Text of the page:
This issue’s topics include:
Will a merger or acquisition upend your 401(k) plan?
Beware of ERISA entanglements and higher costs
Companies contemplating buying another company, or a division of one, must assess and plan for the impact on their 401(k) plan, and that of the company they’re acquiring, before pulling the trigger. The same applies for companies on the receiving end of an acquisition (though they might not be able to do as much if they’re the acquisition target). This article reviews the important decisions that companies must make regarding 401(k) plans when part of a merger or acquisition. A short sidebar reviews two ways to merge 401(k) plans.
IRS liberalizes availability of self-correction program for plan “failures”
A recent IRS Revenue Procedure allows plan sponsors to jump through fewer hoops to fix several so-called “plan failures” relating to plan loans. Specifically, plan sponsors can now fix more categories of loan glitches using the streamlined Self-Correction Program (SCP) under the IRS’s umbrella Employee Plans Compliance Resolution System, instead of the more burdensome Voluntary Correction Program (VCP). This article highlights what plan sponsors need to know about the changes.
Warn participants of the risks of front-loaded deferrals
Some 401(k) plan participants have been known to shoot themselves in the foot when taking aim at higher investment returns. Some of these individuals may not be open to advice, but plan sponsors can still provide information about the dangers of firing blindly and expecting to hit a target. This article looks at a case in point: front-loading deferrals in hopes of boosting returns over the course of the year.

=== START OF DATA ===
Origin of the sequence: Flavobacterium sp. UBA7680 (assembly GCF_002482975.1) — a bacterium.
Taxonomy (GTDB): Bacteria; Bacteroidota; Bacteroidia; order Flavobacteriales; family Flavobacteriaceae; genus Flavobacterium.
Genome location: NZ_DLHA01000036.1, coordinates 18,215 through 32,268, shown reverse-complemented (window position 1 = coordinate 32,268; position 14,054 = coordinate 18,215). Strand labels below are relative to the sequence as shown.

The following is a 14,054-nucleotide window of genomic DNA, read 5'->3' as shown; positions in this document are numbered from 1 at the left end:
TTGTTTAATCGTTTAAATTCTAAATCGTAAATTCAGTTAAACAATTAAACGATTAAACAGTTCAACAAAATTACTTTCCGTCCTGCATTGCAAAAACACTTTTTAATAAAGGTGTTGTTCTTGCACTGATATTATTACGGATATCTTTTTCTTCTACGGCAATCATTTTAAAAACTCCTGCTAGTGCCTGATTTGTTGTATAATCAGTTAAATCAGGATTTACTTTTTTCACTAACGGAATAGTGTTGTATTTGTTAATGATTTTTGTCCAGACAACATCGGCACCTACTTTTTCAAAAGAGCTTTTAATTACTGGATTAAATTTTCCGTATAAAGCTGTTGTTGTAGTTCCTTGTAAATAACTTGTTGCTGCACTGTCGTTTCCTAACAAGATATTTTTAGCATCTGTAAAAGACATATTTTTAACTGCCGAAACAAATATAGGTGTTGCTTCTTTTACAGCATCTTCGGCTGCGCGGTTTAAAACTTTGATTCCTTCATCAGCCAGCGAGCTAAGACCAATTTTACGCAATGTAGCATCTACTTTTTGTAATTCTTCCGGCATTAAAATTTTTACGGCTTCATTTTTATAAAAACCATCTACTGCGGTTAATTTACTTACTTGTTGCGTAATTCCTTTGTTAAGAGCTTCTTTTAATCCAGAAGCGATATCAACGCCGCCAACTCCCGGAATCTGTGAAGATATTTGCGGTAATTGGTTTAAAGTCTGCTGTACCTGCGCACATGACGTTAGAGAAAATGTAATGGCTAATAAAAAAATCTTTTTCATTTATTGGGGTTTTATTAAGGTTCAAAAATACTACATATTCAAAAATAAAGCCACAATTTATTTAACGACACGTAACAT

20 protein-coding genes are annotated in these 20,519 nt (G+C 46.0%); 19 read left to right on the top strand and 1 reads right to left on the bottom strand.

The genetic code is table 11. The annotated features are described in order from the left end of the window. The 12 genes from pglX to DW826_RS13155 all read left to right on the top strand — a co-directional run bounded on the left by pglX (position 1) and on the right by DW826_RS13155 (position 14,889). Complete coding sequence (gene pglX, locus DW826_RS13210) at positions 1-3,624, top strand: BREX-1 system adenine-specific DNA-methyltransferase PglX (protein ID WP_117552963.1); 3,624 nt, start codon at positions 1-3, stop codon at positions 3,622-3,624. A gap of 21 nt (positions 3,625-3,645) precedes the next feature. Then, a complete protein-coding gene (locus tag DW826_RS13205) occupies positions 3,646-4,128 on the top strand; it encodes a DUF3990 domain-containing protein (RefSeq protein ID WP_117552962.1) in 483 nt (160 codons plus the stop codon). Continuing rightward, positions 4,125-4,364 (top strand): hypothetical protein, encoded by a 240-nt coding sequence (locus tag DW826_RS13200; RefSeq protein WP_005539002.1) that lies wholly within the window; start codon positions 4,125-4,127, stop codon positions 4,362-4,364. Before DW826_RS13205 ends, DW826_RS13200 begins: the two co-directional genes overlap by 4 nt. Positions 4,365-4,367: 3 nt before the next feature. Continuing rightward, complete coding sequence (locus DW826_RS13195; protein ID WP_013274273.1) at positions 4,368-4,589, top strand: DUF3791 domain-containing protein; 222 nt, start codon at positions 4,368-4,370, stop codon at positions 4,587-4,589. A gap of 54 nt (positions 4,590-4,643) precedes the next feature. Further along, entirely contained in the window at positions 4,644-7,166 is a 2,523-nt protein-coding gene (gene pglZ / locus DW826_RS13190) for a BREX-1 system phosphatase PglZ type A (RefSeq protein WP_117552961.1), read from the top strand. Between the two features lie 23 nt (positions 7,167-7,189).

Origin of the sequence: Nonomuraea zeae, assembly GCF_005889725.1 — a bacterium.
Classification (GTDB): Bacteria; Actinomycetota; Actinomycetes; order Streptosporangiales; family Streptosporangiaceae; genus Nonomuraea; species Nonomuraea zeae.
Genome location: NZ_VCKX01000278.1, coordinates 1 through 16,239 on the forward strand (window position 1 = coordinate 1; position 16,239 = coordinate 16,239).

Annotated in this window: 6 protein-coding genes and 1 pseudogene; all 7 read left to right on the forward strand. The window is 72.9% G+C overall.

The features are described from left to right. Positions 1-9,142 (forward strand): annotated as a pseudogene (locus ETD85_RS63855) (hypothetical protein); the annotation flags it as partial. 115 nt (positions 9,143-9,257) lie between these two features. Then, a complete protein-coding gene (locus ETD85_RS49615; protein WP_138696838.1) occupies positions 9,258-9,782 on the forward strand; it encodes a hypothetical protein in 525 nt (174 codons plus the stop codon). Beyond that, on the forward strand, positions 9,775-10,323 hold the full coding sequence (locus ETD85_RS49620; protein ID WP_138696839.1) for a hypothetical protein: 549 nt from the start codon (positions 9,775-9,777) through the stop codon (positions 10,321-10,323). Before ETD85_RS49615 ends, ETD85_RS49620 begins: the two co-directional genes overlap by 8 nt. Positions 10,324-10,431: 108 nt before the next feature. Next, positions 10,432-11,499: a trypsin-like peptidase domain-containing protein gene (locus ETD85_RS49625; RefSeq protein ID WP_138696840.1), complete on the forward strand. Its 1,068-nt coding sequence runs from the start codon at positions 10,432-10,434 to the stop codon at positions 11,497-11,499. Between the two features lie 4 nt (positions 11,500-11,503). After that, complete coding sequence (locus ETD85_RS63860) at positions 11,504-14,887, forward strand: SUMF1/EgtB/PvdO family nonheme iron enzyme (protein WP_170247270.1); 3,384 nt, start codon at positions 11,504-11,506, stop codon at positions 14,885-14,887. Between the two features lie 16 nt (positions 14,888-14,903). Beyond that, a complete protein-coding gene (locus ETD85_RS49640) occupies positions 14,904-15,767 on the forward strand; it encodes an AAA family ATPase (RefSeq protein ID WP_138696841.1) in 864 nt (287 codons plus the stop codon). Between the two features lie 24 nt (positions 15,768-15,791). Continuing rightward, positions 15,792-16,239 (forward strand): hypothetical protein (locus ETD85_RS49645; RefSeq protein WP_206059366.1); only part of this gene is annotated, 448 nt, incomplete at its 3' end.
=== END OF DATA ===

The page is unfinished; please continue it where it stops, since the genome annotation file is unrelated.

New exempt status income threshold could impact 401(k) plan costs
The 401(k) plan employer contribution formula for hourly employees that includes overtime pay may increase plan costs next year — along with overtime pay outlays. That’s because in late September the U.S. Department of Labor published a revised rule (effective January 1) increasing the income threshold for overtime pay eligibility. This short article reviews the rule and what it means for plan sponsors.
This feature lists a few key tax reporting deadlines for October and November.
As always, we hope you enjoy this edition of our newsletter and we look forward to receiving your feedback. Should you have any questions regarding the information contained in the attached materials or our Employee Benefit Plan Services, please feel free to contact me directly.
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